Afton May: Teaching, Tutoring, and Babysitting, Oh My!

%09Working+as+hard+as+she+can+during+her+planning+period%2C+social+studies+teacher+Afton+May+gets+as+much+done+as+she+can+in-school.++Because+of+her+two+part+time+jobs%2C+May+was+not+usually+able+to+do+grading+and+preparing+for+class+after+school.++%E2%80%9C%5BWorking%5D+from+about+6%3A30+a.m.+until+7%3A30+p.m.+every+day+of+the+week+is+pretty+hard%2C%E2%80%9D+May+said.++%E2%80%9CI+have+cut+back+on+what+I+take+home%2C+when+it+comes+to+teaching.++I+try+to+be+as+efficient+as+I+can+at+work.%22
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Afton May: Teaching, Tutoring, and Babysitting, Oh My!

	Working as hard as she can during her planning period, social studies teacher Afton May gets as much done as she can in-school.  Because of her two part time jobs, May was not usually able to do grading and preparing for class after school.  “[Working] from about 6:30 a.m. until 7:30 p.m. every day of the week is pretty hard,” May said.  “I have cut back on what I take home, when it comes to teaching.  I try to be as efficient as I can at work.

Working as hard as she can during her planning period, social studies teacher Afton May gets as much done as she can in-school. Because of her two part time jobs, May was not usually able to do grading and preparing for class after school. “[Working] from about 6:30 a.m. until 7:30 p.m. every day of the week is pretty hard,” May said. “I have cut back on what I take home, when it comes to teaching. I try to be as efficient as I can at work."

Shelby Rabin

Working as hard as she can during her planning period, social studies teacher Afton May gets as much done as she can in-school. Because of her two part time jobs, May was not usually able to do grading and preparing for class after school. “[Working] from about 6:30 a.m. until 7:30 p.m. every day of the week is pretty hard,” May said. “I have cut back on what I take home, when it comes to teaching. I try to be as efficient as I can at work."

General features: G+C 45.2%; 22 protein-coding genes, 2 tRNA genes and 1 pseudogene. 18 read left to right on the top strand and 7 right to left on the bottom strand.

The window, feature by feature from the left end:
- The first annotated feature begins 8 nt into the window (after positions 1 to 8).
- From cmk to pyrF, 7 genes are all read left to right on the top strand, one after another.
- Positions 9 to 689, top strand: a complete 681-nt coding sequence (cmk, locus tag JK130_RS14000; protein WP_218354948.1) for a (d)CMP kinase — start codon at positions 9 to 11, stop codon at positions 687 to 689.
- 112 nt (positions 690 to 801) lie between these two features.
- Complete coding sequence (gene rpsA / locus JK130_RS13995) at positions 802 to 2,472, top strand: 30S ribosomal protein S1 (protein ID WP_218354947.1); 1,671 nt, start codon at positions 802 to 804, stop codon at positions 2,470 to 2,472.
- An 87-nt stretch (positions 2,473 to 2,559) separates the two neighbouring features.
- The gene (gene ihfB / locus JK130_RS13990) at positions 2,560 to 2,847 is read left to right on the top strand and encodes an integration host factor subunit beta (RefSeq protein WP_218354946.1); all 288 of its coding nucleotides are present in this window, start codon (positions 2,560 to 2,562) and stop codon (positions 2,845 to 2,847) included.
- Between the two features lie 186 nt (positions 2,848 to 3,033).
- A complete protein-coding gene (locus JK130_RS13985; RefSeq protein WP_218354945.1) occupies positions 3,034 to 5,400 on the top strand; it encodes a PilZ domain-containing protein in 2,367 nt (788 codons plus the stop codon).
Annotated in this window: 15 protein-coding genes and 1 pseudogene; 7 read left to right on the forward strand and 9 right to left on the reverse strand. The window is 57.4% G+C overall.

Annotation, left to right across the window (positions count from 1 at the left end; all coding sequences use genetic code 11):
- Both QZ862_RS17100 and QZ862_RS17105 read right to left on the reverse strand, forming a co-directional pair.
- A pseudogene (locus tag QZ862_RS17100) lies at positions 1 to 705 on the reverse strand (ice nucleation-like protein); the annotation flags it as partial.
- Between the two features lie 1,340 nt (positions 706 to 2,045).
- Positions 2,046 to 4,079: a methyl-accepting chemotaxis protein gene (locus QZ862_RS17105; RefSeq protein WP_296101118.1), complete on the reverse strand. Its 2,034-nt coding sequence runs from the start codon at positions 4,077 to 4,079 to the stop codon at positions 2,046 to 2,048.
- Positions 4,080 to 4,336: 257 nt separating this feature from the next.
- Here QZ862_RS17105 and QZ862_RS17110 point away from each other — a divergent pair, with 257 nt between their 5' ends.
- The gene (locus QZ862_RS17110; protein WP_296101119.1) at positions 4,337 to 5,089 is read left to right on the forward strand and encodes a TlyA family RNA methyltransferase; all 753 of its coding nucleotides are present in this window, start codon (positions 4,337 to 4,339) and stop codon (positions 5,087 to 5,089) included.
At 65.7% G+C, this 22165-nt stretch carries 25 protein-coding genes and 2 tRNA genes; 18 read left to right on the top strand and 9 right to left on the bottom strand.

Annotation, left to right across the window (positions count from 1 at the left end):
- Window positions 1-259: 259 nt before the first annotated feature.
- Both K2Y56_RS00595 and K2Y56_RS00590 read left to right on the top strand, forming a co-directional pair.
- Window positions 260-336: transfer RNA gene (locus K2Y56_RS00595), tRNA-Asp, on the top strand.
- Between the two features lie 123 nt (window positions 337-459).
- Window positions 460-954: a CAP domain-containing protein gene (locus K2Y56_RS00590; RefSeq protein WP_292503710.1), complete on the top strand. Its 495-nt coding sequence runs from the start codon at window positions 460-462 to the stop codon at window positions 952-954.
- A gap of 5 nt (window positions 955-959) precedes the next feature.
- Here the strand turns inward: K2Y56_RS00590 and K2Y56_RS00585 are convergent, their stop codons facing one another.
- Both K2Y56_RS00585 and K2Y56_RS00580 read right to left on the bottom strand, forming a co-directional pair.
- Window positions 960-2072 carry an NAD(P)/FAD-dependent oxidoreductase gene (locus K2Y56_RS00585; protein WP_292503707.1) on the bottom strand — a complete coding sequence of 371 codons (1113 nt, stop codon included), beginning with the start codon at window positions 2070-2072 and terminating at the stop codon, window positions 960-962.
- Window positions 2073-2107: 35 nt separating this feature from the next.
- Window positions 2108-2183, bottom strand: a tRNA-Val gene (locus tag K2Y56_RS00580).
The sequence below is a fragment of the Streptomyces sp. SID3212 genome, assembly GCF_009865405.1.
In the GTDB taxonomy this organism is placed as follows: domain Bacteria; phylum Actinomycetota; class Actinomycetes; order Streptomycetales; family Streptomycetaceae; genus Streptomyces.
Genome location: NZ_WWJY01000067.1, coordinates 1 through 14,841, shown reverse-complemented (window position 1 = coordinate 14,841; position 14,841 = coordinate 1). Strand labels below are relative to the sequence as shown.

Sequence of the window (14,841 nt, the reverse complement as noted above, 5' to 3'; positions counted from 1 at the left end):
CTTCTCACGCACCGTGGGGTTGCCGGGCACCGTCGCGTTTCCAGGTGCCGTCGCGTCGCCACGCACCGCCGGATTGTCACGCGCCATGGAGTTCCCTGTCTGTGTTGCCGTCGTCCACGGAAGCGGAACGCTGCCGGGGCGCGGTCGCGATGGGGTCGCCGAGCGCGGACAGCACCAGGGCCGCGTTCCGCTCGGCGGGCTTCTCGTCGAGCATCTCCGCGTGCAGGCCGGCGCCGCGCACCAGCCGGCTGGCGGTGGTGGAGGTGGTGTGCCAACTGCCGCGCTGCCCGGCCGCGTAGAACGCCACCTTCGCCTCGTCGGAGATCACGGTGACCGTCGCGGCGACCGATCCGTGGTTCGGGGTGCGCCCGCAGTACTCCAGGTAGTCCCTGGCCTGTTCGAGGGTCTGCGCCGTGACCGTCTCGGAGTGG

Shelby Rabin

Shelby Rabin

Working as hard as she can during her planning period, social studies teacher Afton May gets as much done as she can in-school. Because of her two part time jobs, May was not usually able to do grading and preparing for class after school. “[Working] from about 6:30 a.m. until 7:30 p.m. every day of the week is pretty hard,” May said. “I have cut back on what I take home, when it comes to teaching. I try to be as efficient as I can at work."

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It’s been a long day at school but it isn’t close to being done. That’s because Mrs. May has not only one, but two part time jobs: nannying and tutoring.  

“I nanny Monday through Friday from about 4 p.m. to 6:30 p.m. for a little girl that is 6-years-old,” Mrs. May said. “I pick her up from aftercare, bring her home, get her bathed and fed. I [also] do ACT and SAT tutoring two to three nights a week and sometimes on the weekends.”

Mrs. May has been a nanny for about three years, starting in the spring semester of her first year at Dreyfoos.

“The little girl I nanny for, well, I absolutely adore her,” Mrs. May said. “Seeing her milestones is pretty awesome.”

Mrs. May also felt she was able to watch her older customers grow as she tutored them. She got to know the kids better as individuals, instead of knowing them as an entire class like she would at Dreyfoos.

“The tutoring is neat because you actually get to work one-on-one with the students,” Mrs. May said. “And when they really get something, you get to see it click, whereas in a classroom with 20 to 25 students, you can’t really see each individual student clicking.”

But no matter the social benefits that come from them, Mrs. May still has her reasoning for taking on three jobs at once: an additional two sources of income go a long way.

“As a five-year teacher, I am basically making a couple thousand dollars more than a first year teacher,” Mrs. May said. “[I do these jobs] just to make ends meet, to put a little bit of money in savings, to be able to actually do fun things instead of sitting at home living paycheck to paycheck.”

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